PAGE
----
The William Caver Water Treatment Plant will be expanded in 2021, retiring Plant A in place after 117 years of service.
Owensboro Municipal Utilities (OMU) is set to open its expanded William Cavin Water Treatment Plant sometime in 2021, according to Messenger-Inquirer.
The Cavin plant opened in 1994, built with future expansion in mind. Plant A will retire in place no earlier than fall 2021, as the Cavin plant will no longer need the capacity from Plant A, reported Messenger-Inquirer. Retiring in place will require crushing and leveling basins, installing a fence around the clear wells and emptying and securing all buildings.
"We couldn't just decommission and walk away from the entire site because we do have wells in that area," said OMU spokeswoman Sonya Dixon.
The retire in place project costs $300,000, which was the cheapest three options that were considered. The other two options were $8.2 million for full demolition and $16 million for the replacement of Plant A and building a new well field.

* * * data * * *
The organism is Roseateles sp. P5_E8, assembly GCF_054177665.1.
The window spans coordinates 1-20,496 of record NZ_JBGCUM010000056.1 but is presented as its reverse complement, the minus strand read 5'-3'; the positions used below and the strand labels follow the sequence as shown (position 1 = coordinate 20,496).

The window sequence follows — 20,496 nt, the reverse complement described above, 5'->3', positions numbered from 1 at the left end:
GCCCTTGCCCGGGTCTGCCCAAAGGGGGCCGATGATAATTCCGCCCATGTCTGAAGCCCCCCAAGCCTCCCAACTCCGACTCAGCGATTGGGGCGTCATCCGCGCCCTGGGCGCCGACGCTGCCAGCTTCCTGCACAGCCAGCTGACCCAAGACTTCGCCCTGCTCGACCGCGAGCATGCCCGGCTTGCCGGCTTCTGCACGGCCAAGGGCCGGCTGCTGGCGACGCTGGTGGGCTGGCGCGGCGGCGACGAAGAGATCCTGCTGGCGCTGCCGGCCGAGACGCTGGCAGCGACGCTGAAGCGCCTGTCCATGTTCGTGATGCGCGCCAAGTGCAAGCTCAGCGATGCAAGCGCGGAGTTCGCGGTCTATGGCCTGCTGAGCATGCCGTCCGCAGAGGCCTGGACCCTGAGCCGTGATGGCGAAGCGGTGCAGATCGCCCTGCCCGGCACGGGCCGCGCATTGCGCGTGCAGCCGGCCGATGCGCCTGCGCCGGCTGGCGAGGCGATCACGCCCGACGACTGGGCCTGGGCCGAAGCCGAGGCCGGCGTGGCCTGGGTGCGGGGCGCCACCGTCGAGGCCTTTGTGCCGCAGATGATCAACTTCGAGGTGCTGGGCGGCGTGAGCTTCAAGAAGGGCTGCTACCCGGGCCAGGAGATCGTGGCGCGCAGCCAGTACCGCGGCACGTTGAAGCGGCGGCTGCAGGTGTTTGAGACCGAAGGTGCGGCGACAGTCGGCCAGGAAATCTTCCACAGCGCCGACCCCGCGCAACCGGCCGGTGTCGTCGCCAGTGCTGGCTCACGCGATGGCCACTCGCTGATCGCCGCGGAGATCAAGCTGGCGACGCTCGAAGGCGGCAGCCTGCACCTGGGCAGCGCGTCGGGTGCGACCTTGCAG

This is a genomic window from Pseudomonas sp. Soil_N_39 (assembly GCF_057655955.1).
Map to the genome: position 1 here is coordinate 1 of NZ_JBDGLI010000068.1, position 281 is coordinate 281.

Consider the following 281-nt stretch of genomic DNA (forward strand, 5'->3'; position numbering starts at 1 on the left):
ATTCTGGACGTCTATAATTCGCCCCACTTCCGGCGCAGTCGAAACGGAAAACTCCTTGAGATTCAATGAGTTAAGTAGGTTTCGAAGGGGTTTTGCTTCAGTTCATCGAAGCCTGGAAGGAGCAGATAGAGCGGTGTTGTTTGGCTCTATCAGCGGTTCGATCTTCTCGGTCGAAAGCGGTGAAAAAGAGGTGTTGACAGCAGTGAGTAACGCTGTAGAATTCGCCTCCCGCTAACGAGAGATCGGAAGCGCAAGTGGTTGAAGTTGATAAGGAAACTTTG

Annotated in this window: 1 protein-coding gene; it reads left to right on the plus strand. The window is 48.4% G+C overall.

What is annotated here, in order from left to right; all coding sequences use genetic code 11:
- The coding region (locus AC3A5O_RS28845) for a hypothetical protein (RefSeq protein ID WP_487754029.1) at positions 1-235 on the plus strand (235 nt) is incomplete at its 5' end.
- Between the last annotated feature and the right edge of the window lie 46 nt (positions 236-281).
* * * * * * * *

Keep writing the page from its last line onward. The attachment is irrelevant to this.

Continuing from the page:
Plant A has structural problems and an aging pipe system that resulted in two major water main breaks in less than a year, according to Messenger-Inquirer.
"We had noticed some settling in (Plant A) some time ago and began to monitor it," Dixon said. "But even before the issues with the mains, we were working on both a plan for the expansion of the Cavin plant and for securing the funding for that. The main breaks just solidified that it was a good decision."
The expansion will increase OMU's water capacity from 28 million gal to 30 million gal. The Cavin plant will have three separate treatment trains, each capable of holding 10 million gal of water. The city's peak is about 18 million gpd, reported Messenger-Inquirer.